Current Threats & Scams

Whenever you connect to the Internet or interact with someone you don’t know over the phone, there is a chance they’re trying to take advantage of you.  Below are three methods scammers will use to trick you into giving up your hard-earned money.  I have been amazed at how many people are unaware of these tactics, so please share this post with a loved one, especially if they’re older and susceptible to this kind of scam.

Some of the nastier software to hit the Internet in recent years are crypto viruses, a form ransomware. This malicious software will encrypt your files and refuse to unlock them until you pay an outrageous ‘fine’, which will slowly increase until you either pay or lose your files forever. When a crypto virus hits and encrypts your files, there is no known way to recover your locked files besides paying the criminals, so keep a backup of your files either in the cloud, or an offline backup (both is even better!)

Prepare now for the worst: backup anything you don’t want to lose, ensure your antivirus is setup and working, install uBlock Origin within Google Chrome, and only install software from reputable sources.

Less malicious, but still annoying, are the various “tune up” utilities that charge you for their services.  There are dozens of these and seem to be ‘new’ ones popping up nearly monthly.  They go by safe, helpful sounding names such as PC OPTIMZER PRO, PCMATIC, 24/7 HELP, PC TECH HOTLINE, etc.  These programs usually install when you download free software from the Internet, or click onto an advertisement. It’s ironic that while these utilities claim to speed up your computer, they will often do the opposite, causing even the fastest computer to become sluggish. To make matters worse, what’s usually installed is a “trial version” of the software, with the paid for version claiming to “free up space” and “optimize” your system. If you want something to do this sort of thing for free, check out BleachBit.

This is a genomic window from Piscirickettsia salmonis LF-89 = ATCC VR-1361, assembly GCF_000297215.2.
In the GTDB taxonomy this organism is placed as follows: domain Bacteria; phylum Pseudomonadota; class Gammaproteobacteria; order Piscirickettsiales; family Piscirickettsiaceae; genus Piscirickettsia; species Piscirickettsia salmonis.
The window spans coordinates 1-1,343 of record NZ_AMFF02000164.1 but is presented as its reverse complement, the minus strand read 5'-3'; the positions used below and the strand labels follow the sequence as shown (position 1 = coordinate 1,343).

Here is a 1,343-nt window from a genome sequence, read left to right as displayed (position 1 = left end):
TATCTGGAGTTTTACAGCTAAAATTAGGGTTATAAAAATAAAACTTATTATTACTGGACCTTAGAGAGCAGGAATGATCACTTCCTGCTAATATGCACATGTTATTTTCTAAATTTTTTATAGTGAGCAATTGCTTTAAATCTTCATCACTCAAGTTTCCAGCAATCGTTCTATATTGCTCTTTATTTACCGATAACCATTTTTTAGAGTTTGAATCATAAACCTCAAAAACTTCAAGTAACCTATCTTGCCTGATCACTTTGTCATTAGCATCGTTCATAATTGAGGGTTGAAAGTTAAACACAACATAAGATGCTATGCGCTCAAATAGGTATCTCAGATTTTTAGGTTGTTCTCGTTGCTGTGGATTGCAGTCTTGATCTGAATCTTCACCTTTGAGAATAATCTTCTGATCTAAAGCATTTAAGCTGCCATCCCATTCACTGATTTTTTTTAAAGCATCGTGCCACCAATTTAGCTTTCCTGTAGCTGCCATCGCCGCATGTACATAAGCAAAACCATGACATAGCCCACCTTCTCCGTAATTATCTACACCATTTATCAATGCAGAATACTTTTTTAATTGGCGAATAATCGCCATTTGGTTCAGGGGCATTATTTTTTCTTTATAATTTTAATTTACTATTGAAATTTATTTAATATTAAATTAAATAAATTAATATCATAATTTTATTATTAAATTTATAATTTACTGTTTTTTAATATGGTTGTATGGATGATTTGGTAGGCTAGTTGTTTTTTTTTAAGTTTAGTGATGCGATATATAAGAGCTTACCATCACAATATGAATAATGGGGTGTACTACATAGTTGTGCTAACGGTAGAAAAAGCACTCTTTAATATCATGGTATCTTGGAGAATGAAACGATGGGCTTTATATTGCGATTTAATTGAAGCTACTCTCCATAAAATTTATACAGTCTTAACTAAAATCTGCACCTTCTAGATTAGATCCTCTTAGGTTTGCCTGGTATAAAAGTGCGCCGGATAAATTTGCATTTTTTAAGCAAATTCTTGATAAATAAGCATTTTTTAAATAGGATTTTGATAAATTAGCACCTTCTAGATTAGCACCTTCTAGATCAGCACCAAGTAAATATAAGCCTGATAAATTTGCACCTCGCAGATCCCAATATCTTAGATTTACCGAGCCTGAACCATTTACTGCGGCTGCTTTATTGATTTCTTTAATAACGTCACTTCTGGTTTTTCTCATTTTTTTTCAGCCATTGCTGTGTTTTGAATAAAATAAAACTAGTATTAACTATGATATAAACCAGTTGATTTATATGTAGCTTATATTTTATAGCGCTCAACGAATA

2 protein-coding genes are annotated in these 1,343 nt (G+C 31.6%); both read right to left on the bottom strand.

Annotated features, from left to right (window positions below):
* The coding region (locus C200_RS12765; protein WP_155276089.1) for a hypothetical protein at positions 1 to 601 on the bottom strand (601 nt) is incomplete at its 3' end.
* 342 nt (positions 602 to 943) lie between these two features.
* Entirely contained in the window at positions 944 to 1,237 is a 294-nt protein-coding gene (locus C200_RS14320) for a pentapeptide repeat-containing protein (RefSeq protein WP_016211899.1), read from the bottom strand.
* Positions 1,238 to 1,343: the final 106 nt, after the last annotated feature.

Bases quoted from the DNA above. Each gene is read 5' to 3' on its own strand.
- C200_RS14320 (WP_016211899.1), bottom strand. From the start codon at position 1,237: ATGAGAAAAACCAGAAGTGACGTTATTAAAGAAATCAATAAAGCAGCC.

Phone support scams are becoming more common and involve receiving a phone call from someone pretending to be from Google, Microsoft, or another large tech company (or being shown a number through an invasive, often scary Internet pop-up ad, as seen to the left). These scammers state that they have detected you are having computer problems or you’ve accessed illegal content, and not to worry, they’re here to help. After taking control of your PC, they state that your computer has a lot of problems and try to sell you a support contract or useless tune-up software.  And depending on the type of scammer that’s connected up to your computer, there’s a chance of remote-access software being permanently installed, giving unauthorized access to your files and personal information.  In 2015, one of our customers was taken advantage of by one of these scams, and had an unknown password added to his computer.  The scammer demanded nearly $1,000 for the password.  Fortunately, he found Mt Vernon Computers, and we were able to save his information and remove the password, for a lot less than $1,000.

With these threats and all future threats, you’re going to have a huge advantage of protecting yourself if you think critically.  It’s important to understand that there are people and places out there that wish to do you harm by stealing your identity and data.  Remember, if it seems too good to be true, it probably is… especially when you’re dealing with anonymous people online.

Have you been scammed and need help?
Daryl Elliott
Daryl Elliott
Daryl runs Mt. Vernon Computers with his wife Erin in Alexandria, VA. They have helped thousands of people solve their IT issues – from wine spills to ransomeware.

While not nerding out behind a desk, Daryl can be found in Huntley Meadows Park, photographing wildlife